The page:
An essay published yesterday in Salon asks: Are freeways doomed?
The drive to tear down the huge freeways that many blame for the inner-city blight of the '60s and '70s is one of the most dramatic signs of the new urban order. Proponents of such efforts have data to show that freeway removal is not at all bizarre, that we can return to human-size streets without causing a gridlock apocalypse.
Noting that many of these highways are at the end of their 40-50 year lifecycles, the author argues:
For some cities, this means a once-in-a-lifetime opportunity to reclaim a vast amount of downtown land and turn it into the public space of their dreams.
Lest you decide that it is ridiculously impractical to remove an urban highway, the author recalls San Francisco's Embarcadero:
Few urban design initiatives can instantly transform a large swath of a city like building (or unbuilding) a freeway. San Francisco saw this in 1991, when, ahead of the tear-down trend, the city demolished the bay-adjacent double-decker Embarcadero Freeway after it was damaged in an earthquake. Today, the area where the Embarcadero once stood has evolved from a forbidding dead zone to a bustling waterfront and tourist magnet. Standing there now, you'd never guess it was once the site of 16 lanes of through-traffic.
Portland OR also demolished an urban highway after using Federal highway money to build a light rail transit line instead in the early 1970s.
While most urban freeways did not single-handedly create the blight and decline that inevitably befell their adjacent neighbourhoods, removing them is a necessary step in creating the conditions for revitalization.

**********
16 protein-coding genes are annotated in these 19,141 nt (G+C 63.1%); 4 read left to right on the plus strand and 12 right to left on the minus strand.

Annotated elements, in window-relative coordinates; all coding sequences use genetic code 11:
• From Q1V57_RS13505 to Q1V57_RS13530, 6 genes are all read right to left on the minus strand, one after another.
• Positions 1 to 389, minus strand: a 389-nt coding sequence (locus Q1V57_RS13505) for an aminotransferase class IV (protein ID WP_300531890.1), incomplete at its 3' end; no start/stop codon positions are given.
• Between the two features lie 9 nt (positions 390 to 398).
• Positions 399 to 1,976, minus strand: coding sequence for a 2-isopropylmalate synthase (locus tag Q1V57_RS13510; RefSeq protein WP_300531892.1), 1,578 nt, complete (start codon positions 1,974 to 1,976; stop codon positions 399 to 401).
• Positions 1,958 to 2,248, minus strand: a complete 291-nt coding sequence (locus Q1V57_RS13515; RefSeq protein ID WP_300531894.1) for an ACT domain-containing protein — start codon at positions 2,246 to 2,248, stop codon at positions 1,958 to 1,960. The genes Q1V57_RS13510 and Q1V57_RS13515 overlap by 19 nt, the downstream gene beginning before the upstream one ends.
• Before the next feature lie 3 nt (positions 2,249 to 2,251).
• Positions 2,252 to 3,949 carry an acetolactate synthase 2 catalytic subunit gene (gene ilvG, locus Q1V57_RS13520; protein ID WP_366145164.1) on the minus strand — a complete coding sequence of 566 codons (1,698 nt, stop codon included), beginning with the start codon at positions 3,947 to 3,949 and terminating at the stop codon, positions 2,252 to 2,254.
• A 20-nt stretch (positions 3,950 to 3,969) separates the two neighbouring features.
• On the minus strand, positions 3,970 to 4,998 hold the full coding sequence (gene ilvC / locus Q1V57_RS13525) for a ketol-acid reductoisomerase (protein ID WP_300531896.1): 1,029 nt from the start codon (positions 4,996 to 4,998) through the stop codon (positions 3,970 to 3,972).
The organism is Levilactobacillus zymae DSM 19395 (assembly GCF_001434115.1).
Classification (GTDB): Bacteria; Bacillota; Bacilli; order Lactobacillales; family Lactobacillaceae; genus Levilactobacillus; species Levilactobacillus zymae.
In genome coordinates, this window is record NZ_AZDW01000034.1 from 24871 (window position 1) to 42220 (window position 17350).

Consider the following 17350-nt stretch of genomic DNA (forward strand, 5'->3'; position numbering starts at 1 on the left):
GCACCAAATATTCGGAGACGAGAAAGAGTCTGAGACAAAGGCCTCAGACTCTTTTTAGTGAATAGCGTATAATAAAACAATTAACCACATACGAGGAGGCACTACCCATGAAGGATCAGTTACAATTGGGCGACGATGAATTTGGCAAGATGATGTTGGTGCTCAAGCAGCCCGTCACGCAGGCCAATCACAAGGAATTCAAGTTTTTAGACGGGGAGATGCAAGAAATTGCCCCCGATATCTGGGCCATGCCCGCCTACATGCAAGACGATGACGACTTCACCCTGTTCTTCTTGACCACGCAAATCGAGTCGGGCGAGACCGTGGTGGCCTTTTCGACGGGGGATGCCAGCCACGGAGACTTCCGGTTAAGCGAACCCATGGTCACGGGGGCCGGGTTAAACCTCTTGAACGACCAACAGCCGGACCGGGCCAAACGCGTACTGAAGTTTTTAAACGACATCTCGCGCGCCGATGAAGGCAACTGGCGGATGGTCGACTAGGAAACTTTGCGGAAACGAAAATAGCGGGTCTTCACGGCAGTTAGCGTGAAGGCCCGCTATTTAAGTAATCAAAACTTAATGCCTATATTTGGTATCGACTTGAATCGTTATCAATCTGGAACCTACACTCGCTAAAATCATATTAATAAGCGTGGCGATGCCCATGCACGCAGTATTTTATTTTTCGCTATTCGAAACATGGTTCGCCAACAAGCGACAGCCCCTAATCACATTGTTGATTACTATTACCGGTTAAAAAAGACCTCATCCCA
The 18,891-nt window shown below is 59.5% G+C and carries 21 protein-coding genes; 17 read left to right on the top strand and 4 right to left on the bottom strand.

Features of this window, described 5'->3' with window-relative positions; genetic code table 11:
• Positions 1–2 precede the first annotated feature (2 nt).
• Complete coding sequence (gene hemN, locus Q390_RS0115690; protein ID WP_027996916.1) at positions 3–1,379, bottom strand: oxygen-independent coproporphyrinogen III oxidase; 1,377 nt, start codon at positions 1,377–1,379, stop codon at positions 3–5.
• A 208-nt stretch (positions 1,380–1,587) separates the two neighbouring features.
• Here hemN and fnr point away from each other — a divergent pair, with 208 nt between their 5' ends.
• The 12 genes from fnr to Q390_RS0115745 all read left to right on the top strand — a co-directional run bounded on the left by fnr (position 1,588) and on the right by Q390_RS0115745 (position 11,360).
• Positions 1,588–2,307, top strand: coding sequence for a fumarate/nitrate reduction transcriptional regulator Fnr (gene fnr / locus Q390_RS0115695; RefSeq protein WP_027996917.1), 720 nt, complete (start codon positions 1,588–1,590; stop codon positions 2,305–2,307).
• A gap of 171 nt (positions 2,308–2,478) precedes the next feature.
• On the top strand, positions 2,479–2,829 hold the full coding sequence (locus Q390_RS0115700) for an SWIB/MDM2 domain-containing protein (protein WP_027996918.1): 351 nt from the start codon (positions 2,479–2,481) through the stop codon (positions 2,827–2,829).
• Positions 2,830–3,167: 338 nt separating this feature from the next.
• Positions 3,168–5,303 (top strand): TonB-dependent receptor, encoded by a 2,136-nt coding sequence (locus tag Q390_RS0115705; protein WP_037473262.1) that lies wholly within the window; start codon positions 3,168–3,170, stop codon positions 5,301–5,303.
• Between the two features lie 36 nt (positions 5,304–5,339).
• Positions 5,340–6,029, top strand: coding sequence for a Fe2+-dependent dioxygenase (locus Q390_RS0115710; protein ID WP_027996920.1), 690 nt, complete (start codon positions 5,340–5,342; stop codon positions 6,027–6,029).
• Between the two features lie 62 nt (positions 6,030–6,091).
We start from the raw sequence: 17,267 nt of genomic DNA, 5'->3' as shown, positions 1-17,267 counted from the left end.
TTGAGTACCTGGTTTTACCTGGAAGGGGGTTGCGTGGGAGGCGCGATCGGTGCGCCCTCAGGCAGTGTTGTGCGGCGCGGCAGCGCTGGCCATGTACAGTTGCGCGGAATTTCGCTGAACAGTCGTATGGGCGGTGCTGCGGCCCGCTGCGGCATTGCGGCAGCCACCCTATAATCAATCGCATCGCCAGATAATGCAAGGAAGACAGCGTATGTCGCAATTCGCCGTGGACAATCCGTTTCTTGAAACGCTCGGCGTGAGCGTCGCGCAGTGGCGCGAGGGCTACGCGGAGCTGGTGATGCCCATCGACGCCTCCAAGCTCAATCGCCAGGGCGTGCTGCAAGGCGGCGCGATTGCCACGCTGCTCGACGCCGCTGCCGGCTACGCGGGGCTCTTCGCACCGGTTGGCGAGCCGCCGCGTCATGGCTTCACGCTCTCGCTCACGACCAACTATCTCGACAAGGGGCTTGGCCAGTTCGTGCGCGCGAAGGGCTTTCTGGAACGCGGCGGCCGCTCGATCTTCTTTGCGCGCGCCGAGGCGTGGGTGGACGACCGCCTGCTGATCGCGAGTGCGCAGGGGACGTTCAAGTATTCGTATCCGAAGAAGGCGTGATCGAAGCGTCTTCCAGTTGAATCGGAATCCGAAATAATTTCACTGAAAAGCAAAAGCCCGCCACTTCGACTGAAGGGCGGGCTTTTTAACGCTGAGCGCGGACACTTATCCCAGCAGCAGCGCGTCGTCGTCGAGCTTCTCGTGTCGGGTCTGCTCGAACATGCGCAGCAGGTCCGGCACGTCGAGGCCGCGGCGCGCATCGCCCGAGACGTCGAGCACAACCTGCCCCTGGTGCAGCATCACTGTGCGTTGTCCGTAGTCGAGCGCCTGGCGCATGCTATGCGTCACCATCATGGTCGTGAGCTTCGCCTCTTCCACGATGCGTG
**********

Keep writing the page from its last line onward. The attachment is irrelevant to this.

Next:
Of course, Hamilton is so far out of step with the decline and revitalization of our continent's other major cities that we've only just celebrated building a brand-new municipal expressway, a piece of infrastructure that will be with us for decades and will ultimately cost hundreds of millions of dollars in direct lifecycle costs alone.
Unfortunately, as the author of the Salon piece notes, highways do not perform as advertised:
In case you haven’t been on an urban freeway lately, allow me to blow your mind: They don’t work like they’re supposed to. They’re quick to deteriorate, clogged at all the wrong times and offer little versatility when problems arise — one collision can make 10,000 people late for work.
As planners and engineers know well, highways actually induce more traffic:
[T]he dirty secret of freeways is that they don’t reduce traffic, they create it. Ask any urban planner: Give people more roads, and more of them will drive. Studies show that, in most cases, removing a freeway adds only a few extra minutes to commute times.
Boston is experiencing this induced demand in action with the Big Dig expressway, which has had the not-at-all-surprising effect of making traffic worse, not better.
Unfortunately, these highways tend to foster a kind of Stockholm syndrome among even people who live close to them. The reflexive defence of lane capacity - and fierce opposition to any attempt to rebalance our transportation system - can seem impervious to any amount of contrary evidence.
(h/t to MyStoneyCreek for sending the Salon article along)
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